By Bonny Ibhawoh,

The Hamilton Magazine asked a panel of scholars to reflect of the meaning of “Change.” These are excerpts from my reflections. The full article makes for interesting reading.


“There’s an old Chinese proverb,” reflects Dr. Bonny Ibawoh. “Catch a fish for a man you fed him for one day in his life. Teach a man to fish, he can feed himself for a lifetime.” The Director of the Peace Studies Program and the Centre for Peace Studies at McMaster University, Ibawoh sees the maxim as loaded with meaning for humanitarian projects. “Maybe we want to continue catching fish because it feels good for us,” he adds. “That says a lot about the way we do things.” Pearson seems to agree, at least when this principle is applied to Hamilton’s Poverty Roundtable. “If you’re talking about an issue of poverty, those most affected by the conditions of poverty have to be heard as well as those in positions to effect change.”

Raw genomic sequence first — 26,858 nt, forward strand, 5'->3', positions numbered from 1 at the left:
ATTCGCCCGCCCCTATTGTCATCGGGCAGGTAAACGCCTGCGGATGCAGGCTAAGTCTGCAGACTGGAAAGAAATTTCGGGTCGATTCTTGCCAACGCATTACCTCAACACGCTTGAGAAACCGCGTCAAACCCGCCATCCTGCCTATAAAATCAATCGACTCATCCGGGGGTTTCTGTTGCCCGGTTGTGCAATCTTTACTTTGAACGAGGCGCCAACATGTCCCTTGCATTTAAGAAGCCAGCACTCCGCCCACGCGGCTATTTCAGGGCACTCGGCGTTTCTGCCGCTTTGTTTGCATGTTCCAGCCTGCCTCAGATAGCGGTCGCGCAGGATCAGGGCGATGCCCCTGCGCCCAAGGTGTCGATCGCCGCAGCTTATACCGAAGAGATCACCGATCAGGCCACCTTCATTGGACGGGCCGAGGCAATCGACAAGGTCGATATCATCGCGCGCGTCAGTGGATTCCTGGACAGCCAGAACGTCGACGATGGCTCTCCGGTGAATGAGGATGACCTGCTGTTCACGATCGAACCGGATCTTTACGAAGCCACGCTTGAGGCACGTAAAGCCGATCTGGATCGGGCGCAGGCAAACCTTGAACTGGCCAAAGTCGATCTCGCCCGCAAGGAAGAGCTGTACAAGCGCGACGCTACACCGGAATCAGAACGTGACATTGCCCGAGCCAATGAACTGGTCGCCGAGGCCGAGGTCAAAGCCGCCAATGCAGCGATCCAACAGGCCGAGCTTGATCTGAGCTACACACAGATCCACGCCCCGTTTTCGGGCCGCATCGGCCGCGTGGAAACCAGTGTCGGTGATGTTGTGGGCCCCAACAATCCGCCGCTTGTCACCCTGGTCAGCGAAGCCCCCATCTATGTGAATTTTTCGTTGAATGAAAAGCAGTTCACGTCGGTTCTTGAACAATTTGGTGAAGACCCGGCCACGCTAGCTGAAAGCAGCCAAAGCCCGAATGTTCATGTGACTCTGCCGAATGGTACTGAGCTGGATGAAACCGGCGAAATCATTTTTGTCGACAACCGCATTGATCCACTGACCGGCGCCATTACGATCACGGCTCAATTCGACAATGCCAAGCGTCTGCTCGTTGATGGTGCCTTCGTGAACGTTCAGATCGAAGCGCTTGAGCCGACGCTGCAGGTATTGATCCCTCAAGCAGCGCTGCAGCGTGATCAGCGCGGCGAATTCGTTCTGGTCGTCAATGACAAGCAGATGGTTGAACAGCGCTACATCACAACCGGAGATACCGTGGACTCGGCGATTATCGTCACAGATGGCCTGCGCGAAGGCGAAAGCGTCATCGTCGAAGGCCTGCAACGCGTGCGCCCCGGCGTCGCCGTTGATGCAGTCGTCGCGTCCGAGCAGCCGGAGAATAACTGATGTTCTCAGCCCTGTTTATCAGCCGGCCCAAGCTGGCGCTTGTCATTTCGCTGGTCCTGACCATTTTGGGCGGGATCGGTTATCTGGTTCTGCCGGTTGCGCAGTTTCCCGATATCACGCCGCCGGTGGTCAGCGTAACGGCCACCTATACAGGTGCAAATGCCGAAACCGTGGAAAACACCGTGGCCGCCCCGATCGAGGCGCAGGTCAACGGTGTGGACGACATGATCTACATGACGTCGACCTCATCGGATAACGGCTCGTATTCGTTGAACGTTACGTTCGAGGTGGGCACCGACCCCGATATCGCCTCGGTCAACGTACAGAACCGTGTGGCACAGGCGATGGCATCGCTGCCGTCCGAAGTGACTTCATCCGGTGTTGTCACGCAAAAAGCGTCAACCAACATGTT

…. Knitting his hands behind his head and leaning back in his chair, Ibawoh recalls one of his favourite experiences of change. Ibawoh grew up in a west-African society that practiced female circumcision – a practice that has garnered a lot of attention and concern from the global society – both for the way in which it was practiced and the long-term effects of the tradition. “A lot of NGOs came to tell people what they were doing was wrong and they gave it a name, ‘mutilation,’ without understanding that this wasn’t the society’s intention,” he says, shaking his head. “It was a rite of passage into womanhood.” While the NGOs were well-intentioned, the society felt demonized and pushed back. Then something happened. “Some NGOs decided to get the society on board. They began asking why the practice was done, what the reason was behind it.” Through discussion, the NGOs and the society were able to begin to work through the issue, finding other options that suited everyone – especially the women. It’s a good story that leads one to wonder if there is enough conversation happening around poverty – a conversation that values input from everyone. Of course, there are many sides to the argument, but according to Susan, as long as there is no place for her voice, or the voice of others like her in greater numbers, the answer is no.